Keywords Expand

Insulin Sensitivity; Insulin Secretion; Gold Standard; Surrogate Markers; Dietary Intervention Studies

To download this open-access article, please click here.

This work was commissioned by the Obesity and Diabetes Task Force.

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activity. PubMed, Scopus and Web of Science were scanned for eligible studies published from
1978 to August 2021, resulting in a total of 52 relevant studies for review. The Downs and Black
checklist was used as a quality assessment tool for risk of bias assessment. The 52 studies were then
broadly categorised into three major approach types: informational, behavioural and/or social, as
well as direct. Within each major approach, studies were further sub-categorised into more specific
intervention types before being assessed for their efficacy and applicability. Overall, the intervention
types that seemed to be the most efficacious in increasing physical activity levels were those that
involved home-based information provision, community-wide campaigns, incentivised change,
individually adapted health behaviour programs, family-based social support interventions and the
provision of self-monitoring tools. However, the results must be interpreted holistically, as many of
the successful interventions included more than one approach type and success is likely contingent on
effectively addressing several concurrent facets.

To access the journal article, please click here.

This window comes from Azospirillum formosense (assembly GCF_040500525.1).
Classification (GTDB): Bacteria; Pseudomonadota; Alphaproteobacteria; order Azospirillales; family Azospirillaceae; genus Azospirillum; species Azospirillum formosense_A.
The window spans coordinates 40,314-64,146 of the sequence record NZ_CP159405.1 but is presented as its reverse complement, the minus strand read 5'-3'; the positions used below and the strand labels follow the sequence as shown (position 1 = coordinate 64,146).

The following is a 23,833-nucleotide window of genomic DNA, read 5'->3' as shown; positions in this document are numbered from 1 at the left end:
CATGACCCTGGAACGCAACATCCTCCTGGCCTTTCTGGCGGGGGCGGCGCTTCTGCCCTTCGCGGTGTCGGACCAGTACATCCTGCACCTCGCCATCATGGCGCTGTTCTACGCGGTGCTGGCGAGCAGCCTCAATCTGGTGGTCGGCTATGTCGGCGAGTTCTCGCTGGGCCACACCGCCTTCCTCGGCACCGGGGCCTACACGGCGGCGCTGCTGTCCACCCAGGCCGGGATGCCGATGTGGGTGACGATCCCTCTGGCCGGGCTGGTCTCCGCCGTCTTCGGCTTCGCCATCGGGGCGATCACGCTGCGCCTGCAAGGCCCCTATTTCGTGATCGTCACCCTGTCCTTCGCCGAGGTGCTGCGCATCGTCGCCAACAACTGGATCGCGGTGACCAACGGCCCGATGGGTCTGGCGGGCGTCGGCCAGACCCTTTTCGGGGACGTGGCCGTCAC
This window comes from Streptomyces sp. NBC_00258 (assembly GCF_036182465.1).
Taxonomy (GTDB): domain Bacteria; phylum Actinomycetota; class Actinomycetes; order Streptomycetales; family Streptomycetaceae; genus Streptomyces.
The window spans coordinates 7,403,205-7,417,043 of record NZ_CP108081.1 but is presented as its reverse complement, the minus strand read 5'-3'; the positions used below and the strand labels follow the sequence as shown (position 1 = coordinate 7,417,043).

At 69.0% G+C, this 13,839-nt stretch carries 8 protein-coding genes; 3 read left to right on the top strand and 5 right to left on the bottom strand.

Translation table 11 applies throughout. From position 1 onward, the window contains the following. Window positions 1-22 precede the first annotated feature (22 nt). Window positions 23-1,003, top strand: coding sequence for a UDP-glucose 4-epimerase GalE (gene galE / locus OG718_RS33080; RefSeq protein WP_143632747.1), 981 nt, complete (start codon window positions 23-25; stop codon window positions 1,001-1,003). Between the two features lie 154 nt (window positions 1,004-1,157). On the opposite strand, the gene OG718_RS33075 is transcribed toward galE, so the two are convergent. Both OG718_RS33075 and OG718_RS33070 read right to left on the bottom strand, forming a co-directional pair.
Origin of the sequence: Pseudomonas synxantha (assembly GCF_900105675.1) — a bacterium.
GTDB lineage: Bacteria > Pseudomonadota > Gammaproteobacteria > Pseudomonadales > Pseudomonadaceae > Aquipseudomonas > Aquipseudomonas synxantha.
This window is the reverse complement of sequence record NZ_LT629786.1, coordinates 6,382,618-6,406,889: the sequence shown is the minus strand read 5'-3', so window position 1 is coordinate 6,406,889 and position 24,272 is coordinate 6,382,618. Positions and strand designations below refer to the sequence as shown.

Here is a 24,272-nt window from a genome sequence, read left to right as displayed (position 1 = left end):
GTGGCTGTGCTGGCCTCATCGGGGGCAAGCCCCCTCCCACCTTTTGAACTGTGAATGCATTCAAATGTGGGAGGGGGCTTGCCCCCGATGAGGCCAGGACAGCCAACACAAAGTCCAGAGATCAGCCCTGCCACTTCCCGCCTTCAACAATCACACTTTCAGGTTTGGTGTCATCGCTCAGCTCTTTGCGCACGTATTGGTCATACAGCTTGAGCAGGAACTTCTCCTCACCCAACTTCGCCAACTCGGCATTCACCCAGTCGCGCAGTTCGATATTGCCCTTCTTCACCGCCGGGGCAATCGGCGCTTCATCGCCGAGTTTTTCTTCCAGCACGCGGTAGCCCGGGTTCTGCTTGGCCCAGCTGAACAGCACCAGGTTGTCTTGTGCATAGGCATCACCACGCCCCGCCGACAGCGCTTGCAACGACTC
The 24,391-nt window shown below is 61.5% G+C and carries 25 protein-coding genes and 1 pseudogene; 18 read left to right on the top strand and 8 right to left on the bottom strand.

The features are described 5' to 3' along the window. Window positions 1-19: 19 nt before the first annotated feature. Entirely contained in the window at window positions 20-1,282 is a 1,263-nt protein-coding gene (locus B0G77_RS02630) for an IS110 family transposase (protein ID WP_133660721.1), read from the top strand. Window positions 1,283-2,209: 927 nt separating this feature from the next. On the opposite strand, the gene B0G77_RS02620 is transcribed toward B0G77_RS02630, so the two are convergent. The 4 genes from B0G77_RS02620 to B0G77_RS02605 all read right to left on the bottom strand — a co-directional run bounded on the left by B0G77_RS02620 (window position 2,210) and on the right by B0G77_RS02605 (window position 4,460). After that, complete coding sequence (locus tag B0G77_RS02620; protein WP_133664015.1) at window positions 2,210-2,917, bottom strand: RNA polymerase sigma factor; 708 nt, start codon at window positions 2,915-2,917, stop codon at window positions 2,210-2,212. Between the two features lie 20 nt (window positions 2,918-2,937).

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Prebiotics

GUT MICROBIOME AND HEALTH

Together with proteins and fats, carbohydrates are one of the macronutrients in the human diet. Digestible carbohydrates, such as starch, starch-based products, sucrose, lactose, glucose and some sugar alcohols and unusual (and fairly rare) α-linked glucans, directly provide us with energy while other carbohydrates including high molecular weight polysaccharides, mainly from plant cell walls, provide us with dietary fibre. Carbohydrates which are efficiently digested in the small intestine are not available in appreciable quantities to act as substrates for gut bacteria. Some oligo- and polysaccharides, many of which are also dietary fibres, are resistant to digestion in the small intestines and enter the colon where they provide substrates for the complex bacterial ecosystem that resides there. This review will focus on these non-digestible carbohydrates (NDC) and examine their impact on the gut microbiota and their physiological impact. Of particular focus will be the potential of non-digestible carbohydrates to act as prebiotics, but the review will also evaluate direct effects of NDC on human cells and systems

Keywords Expand

Prebiotics, short-chain fatty acids (SCFA), non-digestible carbohydrates

To download this open-access article, please click here.

This work was commissioned by the Prebiotics Task Force.